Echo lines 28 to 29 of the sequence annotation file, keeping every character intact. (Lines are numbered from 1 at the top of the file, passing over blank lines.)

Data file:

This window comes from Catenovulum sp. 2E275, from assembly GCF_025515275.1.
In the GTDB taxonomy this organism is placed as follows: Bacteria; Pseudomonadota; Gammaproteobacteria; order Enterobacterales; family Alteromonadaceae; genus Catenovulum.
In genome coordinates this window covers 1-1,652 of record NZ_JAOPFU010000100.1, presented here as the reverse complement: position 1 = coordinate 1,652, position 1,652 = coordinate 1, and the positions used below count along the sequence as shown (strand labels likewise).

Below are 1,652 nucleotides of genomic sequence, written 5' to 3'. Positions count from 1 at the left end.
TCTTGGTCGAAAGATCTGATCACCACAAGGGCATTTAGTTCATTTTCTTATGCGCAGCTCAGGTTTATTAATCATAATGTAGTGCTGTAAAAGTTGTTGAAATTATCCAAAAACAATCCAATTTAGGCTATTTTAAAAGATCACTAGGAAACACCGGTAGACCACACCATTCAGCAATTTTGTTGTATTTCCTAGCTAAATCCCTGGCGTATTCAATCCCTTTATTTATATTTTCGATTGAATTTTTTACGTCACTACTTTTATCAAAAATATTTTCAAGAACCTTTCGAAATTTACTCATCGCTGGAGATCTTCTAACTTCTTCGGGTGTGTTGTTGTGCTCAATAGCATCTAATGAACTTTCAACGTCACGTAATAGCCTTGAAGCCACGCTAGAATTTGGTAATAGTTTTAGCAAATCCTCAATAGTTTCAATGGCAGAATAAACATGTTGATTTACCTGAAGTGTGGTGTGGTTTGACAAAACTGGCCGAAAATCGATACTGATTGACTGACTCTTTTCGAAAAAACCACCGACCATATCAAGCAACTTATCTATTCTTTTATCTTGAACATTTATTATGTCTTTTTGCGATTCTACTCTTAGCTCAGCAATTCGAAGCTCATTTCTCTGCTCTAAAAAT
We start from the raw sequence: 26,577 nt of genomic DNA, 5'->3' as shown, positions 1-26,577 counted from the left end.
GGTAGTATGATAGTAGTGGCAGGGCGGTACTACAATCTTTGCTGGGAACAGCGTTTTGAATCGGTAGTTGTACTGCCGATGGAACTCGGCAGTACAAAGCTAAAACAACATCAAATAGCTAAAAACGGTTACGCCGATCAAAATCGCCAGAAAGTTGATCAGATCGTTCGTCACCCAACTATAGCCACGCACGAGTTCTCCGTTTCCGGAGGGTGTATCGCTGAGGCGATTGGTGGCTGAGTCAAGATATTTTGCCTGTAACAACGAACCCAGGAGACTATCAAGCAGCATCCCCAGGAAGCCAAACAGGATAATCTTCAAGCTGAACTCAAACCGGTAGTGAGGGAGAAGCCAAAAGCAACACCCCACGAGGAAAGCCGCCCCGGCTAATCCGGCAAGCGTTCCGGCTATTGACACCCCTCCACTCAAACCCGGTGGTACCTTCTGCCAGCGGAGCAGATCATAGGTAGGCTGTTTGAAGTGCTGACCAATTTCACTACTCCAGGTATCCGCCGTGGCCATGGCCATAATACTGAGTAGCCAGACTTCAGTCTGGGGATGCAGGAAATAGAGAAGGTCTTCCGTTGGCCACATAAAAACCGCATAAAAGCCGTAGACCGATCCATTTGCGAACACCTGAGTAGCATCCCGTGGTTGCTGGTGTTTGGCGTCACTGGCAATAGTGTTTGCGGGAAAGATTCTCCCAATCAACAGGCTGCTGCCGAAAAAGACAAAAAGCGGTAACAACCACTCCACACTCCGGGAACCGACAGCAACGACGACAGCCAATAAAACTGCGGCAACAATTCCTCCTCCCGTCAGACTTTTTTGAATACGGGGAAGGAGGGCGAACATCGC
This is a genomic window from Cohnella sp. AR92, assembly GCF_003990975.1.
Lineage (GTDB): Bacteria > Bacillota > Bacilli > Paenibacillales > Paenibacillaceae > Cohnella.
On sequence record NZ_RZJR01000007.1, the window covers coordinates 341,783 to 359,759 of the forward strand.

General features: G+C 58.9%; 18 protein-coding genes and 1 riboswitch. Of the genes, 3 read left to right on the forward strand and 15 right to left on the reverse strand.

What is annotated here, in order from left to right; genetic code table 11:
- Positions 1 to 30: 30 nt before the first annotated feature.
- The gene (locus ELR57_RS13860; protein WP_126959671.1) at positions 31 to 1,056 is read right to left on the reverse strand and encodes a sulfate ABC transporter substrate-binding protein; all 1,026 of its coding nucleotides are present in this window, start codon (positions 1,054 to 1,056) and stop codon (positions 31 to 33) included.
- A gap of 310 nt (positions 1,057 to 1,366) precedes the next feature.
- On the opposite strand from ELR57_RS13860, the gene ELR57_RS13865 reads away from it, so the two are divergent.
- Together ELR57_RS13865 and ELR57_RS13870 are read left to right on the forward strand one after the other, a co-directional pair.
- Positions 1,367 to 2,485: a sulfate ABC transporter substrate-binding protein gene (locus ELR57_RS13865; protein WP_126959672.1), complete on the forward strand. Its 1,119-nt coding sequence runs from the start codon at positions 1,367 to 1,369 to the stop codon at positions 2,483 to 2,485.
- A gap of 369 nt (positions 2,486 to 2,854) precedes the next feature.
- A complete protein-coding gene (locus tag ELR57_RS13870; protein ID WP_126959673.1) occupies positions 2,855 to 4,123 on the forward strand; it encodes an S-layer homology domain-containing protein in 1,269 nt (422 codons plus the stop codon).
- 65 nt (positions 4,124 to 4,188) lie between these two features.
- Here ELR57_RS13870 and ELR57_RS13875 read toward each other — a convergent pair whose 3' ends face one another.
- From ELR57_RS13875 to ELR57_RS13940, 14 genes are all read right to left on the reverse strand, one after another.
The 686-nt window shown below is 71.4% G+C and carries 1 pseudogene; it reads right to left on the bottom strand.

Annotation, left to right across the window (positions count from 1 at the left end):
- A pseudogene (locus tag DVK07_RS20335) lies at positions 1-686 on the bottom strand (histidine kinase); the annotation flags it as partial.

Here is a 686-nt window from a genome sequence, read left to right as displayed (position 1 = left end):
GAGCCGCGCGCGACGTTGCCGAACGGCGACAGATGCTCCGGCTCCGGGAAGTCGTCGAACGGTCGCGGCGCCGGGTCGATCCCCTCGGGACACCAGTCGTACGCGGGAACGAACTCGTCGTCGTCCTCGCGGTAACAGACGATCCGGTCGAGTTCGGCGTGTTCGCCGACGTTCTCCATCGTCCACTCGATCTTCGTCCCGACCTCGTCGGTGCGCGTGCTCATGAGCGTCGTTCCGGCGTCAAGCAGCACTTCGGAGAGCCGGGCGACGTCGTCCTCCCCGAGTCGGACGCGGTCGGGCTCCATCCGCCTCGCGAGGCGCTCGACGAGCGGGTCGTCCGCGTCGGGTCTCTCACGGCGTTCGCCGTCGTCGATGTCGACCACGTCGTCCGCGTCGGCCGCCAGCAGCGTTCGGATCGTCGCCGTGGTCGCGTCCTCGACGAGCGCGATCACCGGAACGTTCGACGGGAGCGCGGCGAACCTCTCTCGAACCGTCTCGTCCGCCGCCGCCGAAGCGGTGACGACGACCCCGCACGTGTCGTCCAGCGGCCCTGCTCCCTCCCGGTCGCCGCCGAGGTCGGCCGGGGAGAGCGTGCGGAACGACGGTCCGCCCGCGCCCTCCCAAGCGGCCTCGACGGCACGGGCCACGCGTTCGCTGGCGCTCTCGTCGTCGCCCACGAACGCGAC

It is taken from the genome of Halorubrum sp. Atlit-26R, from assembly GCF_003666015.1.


GAGCCGCGCGCGACGTTGCCGAACGGCGACAGATGCTCCGGCTCCGGGAAGTCGTCGAACGGTCGCGGCGCCGGGTCGATCCCCTCGGGACACCAGTCGTACGCGGGAACGAACTCGTCGTCGTCCTCGCGGTAACAGACGATCCGGTCGAGTTCGGCGTGTTCGCCGACGTTCTCCATCGTCCACTCGATCTTCGTCCCGACCTCGTCGGTGCGCGTGCTCATGAGCGTCGTTCCGGCGTCAAGCAGCACTTCGGAGAGCCGGGCGACGTCGTCCTCCCCGAGTCGGACGCGGTCGGGCTCCATCCGCCTCGCGAGGCGCTCGACGAGCGGGTCGTCCGCGTCGGGTCTCTCACGGCGTTCGCCGTCGTCGATGTCGACCACGTCGTCCGCGTCGGCCGCCAGCAGCGTTCGGATCGTCGCCGTGGTCGCGTCCTCGACGAGCGCGATCACCGGAACGTTCGACGGGAGCGCGGCGAACCTCTCTCGAACCGTCTCGTCCGCCGCCGCCGAAGCGGTGACGACGACCCCGCACGTGTCGTCCAGCGGCCCTGCTCCCTCCCGGTCGCCGCCGAGGTCGGCCGGGGAGAGCGTGCGGAACGACGGTCCGCCCGCGCCCTCCCAAGCGGCCTCGACGGCACGGGCCACGCGTTCGCTGGCGCTCTCGTCGTCGCCCACGAACGCGAC

It is taken from the genome of Halorubrum sp. Atlit-26R, from assembly GCF_003666015.1.